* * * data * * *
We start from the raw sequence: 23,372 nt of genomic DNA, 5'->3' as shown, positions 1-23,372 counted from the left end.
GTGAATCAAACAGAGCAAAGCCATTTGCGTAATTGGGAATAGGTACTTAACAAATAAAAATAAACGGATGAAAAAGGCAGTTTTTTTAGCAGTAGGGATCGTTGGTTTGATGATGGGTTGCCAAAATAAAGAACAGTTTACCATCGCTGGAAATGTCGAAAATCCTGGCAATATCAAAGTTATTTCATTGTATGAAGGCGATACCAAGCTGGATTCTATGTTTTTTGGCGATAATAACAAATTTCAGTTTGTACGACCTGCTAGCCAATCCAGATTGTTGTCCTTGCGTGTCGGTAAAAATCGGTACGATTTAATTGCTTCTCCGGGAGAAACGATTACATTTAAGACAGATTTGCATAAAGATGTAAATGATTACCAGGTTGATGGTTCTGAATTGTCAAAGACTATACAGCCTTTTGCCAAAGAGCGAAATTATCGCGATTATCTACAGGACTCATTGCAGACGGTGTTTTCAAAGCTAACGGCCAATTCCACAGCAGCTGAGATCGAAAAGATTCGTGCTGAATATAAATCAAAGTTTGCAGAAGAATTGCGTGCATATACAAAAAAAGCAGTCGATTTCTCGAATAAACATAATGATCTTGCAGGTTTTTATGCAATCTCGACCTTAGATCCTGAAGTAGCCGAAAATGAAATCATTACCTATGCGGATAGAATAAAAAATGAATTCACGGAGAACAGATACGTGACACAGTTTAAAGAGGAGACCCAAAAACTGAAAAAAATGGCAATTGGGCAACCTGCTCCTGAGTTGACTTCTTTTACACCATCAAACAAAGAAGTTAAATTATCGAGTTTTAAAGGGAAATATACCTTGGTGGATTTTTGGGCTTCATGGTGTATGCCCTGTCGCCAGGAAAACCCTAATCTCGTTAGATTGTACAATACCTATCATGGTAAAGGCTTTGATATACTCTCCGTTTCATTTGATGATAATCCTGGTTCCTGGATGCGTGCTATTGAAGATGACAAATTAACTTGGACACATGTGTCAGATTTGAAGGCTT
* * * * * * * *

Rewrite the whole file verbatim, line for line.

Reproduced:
We start from the raw sequence: 23,372 nt of genomic DNA, 5'->3' as shown, positions 1-23,372 counted from the left end.
GTGAATCAAACAGAGCAAAGCCATTTGCGTAATTGGGAATAGGTACTTAACAAATAAAAATAAACGGATGAAAAAGGCAGTTTTTTTAGCAGTAGGGATCGTTGGTTTGATGATGGGTTGCCAAAATAAAGAACAGTTTACCATCGCTGGAAATGTCGAAAATCCTGGCAATATCAAAGTTATTTCATTGTATGAAGGCGATACCAAGCTGGATTCTATGTTTTTTGGCGATAATAACAAATTTCAGTTTGTACGACCTGCTAGCCAATCCAGATTGTTGTCCTTGCGTGTCGGTAAAAATCGGTACGATTTAATTGCTTCTCCGGGAGAAACGATTACATTTAAGACAGATTTGCATAAAGATGTAAATGATTACCAGGTTGATGGTTCTGAATTGTCAAAGACTATACAGCCTTTTGCCAAAGAGCGAAATTATCGCGATTATCTACAGGACTCATTGCAGACGGTGTTTTCAAAGCTAACGGCCAATTCCACAGCAGCTGAGATCGAAAAGATTCGTGCTGAATATAAATCAAAGTTTGCAGAAGAATTGCGTGCATATACAAAAAAAGCAGTCGATTTCTCGAATAAACATAATGATCTTGCAGGTTTTTATGCAATCTCGACCTTAGATCCTGAAGTAGCCGAAAATGAAATCATTACCTATGCGGATAGAATAAAAAATGAATTCACGGAGAACAGATACGTGACACAGTTTAAAGAGGAGACCCAAAAACTGAAAAAAATGGCAATTGGGCAACCTGCTCCTGAGTTGACTTCTTTTACACCATCAAACAAAGAAGTTAAATTATCGAGTTTTAAAGGGAAATATACCTTGGTGGATTTTTGGGCTTCATGGTGTATGCCCTGTCGCCAGGAAAACCCTAATCTCGTTAGATTGTACAATACCTATCATGGTAAAGGCTTTGATATACTCTCCGTTTCATTTGATGATAATCCTGGTTCCTGGATGCGTGCTATTGAAGATGACAAATTAACTTGGACACATGTGTCAGATTTGAAGGCTT